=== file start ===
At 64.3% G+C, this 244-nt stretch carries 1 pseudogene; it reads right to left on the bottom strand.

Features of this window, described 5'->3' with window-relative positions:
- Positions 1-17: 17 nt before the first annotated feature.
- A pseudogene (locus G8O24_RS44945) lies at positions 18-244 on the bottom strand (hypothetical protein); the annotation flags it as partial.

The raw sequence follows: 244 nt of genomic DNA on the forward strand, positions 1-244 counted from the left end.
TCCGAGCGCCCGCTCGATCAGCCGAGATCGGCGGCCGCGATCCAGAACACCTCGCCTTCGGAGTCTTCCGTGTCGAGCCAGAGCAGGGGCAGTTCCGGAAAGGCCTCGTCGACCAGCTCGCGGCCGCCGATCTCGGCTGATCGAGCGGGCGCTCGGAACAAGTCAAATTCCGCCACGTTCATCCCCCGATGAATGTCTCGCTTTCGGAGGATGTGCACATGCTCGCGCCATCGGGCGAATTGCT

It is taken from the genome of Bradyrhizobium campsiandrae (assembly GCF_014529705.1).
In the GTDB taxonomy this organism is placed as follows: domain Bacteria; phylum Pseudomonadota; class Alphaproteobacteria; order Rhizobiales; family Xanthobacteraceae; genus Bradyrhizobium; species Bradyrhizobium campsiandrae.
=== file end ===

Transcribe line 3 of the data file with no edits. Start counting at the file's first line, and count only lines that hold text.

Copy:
- Positions 1-17: 17 nt before the first annotated feature.